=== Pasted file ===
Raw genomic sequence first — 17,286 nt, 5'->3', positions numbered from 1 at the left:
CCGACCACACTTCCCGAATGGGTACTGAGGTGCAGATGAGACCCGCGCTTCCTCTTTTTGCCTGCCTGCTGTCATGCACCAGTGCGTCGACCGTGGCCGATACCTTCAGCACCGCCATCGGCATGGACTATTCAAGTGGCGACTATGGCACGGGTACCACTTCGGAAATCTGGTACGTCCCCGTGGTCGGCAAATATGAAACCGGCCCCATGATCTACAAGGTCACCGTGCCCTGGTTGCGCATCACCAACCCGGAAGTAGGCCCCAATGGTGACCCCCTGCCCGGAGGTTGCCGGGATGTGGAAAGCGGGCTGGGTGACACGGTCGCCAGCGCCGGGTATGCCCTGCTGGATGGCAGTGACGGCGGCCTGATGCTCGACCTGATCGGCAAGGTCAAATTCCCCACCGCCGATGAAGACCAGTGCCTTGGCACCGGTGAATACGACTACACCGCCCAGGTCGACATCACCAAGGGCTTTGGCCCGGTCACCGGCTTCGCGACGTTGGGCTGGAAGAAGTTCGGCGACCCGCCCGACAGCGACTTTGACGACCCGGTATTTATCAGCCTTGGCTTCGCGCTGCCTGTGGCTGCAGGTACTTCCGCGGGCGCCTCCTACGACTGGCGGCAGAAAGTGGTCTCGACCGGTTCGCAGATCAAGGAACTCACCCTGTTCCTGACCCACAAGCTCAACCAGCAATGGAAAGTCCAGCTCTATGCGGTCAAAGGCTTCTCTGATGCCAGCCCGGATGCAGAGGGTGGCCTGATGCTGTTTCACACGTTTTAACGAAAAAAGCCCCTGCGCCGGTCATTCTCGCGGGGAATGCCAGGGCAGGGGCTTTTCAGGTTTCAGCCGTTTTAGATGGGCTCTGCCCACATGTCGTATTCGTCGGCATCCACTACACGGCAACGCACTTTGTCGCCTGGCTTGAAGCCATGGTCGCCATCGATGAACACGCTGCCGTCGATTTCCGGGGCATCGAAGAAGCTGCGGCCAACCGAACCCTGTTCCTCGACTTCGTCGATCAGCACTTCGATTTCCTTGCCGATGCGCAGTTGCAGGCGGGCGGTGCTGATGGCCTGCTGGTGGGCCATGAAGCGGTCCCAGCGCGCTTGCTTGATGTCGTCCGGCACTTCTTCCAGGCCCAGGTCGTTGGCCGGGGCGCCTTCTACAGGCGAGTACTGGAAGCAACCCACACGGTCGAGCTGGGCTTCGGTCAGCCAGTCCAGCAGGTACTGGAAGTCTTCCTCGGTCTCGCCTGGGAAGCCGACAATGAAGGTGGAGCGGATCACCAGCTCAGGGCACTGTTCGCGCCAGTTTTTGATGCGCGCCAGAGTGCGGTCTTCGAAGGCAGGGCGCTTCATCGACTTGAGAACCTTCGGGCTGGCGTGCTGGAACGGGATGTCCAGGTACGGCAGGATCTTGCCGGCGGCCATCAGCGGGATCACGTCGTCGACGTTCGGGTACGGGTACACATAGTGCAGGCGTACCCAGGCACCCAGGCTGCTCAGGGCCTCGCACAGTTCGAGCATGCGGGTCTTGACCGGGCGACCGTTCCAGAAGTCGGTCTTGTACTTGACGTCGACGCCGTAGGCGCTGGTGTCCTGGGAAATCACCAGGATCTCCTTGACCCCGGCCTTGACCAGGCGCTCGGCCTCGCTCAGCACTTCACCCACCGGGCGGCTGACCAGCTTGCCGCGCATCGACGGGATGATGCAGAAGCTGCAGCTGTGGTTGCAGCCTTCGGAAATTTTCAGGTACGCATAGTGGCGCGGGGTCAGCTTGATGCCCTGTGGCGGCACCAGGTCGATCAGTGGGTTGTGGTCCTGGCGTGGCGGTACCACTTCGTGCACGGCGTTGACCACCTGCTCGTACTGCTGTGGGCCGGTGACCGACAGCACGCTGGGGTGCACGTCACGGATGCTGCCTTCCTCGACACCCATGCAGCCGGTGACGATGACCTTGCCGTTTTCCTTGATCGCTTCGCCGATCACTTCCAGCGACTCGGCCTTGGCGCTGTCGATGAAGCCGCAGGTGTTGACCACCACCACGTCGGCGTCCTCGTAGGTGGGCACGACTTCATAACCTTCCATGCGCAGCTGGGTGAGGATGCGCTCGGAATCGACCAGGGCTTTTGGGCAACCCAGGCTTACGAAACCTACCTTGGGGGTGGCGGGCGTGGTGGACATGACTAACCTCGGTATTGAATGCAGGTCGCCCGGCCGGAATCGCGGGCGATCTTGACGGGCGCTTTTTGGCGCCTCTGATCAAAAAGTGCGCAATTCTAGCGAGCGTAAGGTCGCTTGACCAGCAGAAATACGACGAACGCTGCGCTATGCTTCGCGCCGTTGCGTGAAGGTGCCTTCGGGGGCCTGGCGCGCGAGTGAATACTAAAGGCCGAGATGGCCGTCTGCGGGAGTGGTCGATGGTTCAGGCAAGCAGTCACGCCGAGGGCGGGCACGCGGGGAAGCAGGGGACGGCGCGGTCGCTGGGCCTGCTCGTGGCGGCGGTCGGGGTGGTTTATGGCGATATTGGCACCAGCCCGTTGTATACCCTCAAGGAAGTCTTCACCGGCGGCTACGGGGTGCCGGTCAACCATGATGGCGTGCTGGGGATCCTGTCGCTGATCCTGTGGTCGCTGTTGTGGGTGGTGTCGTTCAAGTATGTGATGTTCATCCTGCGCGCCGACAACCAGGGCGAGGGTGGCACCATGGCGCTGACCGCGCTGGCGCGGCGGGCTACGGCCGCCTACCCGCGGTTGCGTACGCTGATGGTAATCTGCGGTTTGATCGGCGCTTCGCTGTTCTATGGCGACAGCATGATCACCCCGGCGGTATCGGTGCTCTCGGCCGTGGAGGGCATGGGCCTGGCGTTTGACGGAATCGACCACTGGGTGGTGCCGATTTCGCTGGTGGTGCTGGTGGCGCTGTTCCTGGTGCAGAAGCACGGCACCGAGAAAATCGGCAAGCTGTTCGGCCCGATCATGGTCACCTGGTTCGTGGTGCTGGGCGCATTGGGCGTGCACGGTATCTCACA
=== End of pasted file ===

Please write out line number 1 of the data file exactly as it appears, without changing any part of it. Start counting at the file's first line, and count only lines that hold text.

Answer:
Raw genomic sequence first — 17,286 nt, 5'->3', positions numbered from 1 at the left: